Not only does African American skin contain the most amount of melanin, which protects its complexion from the ageing-affects of the sun, 4,5 but the skin is also thicker, therefore wrinkles show up much later in life (generally the sixth decade). However, African American skin is much more likely to develop a scar after an incision and has a higher risk of pigmentation.4,5 The eye orbits of African Americans tend to be of a more rectangular shape, with small brow ridges, high brows and lateral brow hair thinning. When it comes to the eye area, the main concerns for African Americans are droopy eyelids (ptosis), bulgy-looking eyes and rounding at the outer corner due to soft tissue atrophy and bony remodelling of the eye socket.7
Asian skin is made up of higher levels of melanin, and, as a result, signs of ageing around the eye zone show up much later in life. However, melanin also makes skin more prone to pigmentation and it is common to see hyperpigmented macules and seborrhoeic keratosis. Nearly half of Oriental Asians are born with no upper eyelid crease (single eyelid), which can cause the lashes to droop in the visual axis (lash ptosis) or give rise to a sleepy appearance.10 The eye orbits of Asians tend to be of a more rounded shape, with small brow ridges, high brows with a shorter tail. Weaker skeletal support and loss of elasticity leads to under eye hollows and cheek flattening.8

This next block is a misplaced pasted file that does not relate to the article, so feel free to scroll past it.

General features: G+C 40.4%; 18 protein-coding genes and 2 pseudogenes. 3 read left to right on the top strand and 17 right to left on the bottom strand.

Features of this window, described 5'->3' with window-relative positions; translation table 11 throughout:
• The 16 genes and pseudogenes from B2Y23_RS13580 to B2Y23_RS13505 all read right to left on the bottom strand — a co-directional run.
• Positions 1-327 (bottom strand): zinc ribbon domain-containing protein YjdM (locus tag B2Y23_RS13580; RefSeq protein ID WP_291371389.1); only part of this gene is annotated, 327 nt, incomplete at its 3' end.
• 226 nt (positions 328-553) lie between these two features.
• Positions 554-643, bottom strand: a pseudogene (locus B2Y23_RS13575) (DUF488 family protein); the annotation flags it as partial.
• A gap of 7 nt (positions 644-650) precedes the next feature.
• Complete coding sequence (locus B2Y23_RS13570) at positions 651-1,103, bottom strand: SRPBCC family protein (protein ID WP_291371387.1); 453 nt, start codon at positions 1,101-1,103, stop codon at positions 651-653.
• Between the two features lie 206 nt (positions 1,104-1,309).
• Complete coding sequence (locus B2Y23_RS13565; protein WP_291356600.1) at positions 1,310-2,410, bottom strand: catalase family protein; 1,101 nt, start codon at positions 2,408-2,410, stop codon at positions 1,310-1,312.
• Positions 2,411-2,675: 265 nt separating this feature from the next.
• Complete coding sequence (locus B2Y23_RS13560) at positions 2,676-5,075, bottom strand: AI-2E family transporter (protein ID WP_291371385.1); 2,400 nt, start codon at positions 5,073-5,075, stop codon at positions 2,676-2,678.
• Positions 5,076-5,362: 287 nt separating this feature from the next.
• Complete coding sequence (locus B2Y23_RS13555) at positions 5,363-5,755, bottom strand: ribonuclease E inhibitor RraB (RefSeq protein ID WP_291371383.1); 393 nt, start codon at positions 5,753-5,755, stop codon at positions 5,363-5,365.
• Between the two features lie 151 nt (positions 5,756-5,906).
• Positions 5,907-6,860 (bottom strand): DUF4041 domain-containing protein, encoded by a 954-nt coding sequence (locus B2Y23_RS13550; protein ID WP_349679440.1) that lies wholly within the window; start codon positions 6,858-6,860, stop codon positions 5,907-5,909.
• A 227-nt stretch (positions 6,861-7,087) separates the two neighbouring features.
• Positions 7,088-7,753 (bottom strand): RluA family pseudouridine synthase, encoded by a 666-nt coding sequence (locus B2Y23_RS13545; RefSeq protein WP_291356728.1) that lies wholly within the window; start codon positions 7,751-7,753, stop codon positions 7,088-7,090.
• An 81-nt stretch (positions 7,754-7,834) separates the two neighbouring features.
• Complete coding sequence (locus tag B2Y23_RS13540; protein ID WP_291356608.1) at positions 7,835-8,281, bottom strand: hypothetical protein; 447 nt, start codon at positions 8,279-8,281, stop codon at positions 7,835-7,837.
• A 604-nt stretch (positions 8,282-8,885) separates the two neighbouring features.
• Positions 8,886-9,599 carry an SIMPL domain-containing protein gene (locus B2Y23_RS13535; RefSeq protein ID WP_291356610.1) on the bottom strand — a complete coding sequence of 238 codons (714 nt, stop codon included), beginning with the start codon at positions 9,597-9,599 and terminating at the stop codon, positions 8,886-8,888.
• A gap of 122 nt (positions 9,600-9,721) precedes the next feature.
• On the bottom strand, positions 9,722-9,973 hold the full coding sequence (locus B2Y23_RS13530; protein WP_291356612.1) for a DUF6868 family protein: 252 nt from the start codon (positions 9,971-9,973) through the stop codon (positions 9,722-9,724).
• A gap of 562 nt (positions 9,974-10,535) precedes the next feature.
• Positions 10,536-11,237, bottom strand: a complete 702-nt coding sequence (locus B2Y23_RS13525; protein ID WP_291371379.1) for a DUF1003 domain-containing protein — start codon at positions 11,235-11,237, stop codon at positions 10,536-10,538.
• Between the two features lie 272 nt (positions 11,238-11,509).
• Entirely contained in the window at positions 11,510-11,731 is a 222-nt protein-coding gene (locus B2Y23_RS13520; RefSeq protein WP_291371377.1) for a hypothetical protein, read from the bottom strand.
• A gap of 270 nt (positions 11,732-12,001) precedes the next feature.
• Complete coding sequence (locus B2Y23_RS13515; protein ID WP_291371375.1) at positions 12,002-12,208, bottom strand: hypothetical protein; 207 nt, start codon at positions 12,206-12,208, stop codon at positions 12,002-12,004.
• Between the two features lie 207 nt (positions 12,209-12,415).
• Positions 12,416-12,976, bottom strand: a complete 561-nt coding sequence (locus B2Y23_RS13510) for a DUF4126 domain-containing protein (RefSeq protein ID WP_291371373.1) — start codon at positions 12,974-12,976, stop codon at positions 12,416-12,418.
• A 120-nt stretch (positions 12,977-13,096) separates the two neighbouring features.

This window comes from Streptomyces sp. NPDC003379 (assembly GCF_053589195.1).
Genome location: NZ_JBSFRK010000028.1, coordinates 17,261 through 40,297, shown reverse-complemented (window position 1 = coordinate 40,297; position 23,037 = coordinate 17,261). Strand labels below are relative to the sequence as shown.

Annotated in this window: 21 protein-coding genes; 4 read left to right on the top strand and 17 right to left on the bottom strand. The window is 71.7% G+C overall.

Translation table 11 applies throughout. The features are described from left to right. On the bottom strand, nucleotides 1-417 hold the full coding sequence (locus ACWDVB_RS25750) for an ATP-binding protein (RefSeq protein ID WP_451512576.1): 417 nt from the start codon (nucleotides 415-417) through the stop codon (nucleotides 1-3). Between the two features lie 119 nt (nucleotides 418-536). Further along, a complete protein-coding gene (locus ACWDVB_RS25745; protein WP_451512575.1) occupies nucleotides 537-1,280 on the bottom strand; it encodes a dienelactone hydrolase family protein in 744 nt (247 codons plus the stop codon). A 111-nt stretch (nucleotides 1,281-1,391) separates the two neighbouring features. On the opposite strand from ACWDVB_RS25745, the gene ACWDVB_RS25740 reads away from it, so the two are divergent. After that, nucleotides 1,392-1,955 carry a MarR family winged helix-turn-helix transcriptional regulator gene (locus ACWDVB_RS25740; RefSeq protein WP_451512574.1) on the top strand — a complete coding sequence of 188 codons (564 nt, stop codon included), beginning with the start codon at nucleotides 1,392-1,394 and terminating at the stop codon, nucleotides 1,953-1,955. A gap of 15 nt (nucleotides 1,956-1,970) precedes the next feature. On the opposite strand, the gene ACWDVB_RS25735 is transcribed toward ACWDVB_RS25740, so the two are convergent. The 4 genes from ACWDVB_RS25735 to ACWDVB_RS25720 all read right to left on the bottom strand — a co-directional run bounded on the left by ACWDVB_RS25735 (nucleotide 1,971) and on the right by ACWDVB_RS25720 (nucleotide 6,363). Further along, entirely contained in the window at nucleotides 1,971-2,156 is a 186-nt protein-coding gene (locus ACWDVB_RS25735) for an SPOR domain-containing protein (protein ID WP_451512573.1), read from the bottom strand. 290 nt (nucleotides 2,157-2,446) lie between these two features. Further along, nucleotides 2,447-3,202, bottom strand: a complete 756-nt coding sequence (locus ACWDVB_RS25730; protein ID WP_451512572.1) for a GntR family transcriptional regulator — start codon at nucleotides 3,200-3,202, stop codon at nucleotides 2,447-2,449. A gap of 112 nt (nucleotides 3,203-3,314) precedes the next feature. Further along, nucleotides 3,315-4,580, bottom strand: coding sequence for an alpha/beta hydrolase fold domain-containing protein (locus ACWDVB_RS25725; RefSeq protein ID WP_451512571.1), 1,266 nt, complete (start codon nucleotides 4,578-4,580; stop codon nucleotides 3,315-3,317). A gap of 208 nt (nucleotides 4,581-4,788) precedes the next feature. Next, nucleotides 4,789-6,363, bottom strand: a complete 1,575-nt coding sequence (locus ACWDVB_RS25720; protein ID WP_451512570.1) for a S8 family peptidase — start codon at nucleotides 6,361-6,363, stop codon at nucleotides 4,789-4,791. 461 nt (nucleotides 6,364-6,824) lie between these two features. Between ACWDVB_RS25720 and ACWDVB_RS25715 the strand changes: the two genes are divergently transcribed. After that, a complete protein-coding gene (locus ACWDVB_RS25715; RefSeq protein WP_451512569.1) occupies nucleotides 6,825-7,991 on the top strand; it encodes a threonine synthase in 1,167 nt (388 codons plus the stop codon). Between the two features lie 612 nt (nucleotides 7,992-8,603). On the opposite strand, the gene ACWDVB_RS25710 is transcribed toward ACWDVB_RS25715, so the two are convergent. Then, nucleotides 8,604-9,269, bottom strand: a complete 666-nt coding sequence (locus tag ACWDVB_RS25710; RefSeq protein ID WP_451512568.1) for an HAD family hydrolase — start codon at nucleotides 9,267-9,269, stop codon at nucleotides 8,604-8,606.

Hispanic and Latino skin tones can range from light to very dark. The skin of these ethnic groups contains a fair amount of melanin, making them less likely to show signs of ageing until they hit their 40s.7 Like Oriental and African American skin, it is more prone to developing skin discolorations. Hispanics tend to have a lower brow position compared to Caucasians, which can sag relatively early and cause brow drooping. Dark circles under the eyes are also common, which is due to volume loss along the eye socket (tear trough area).7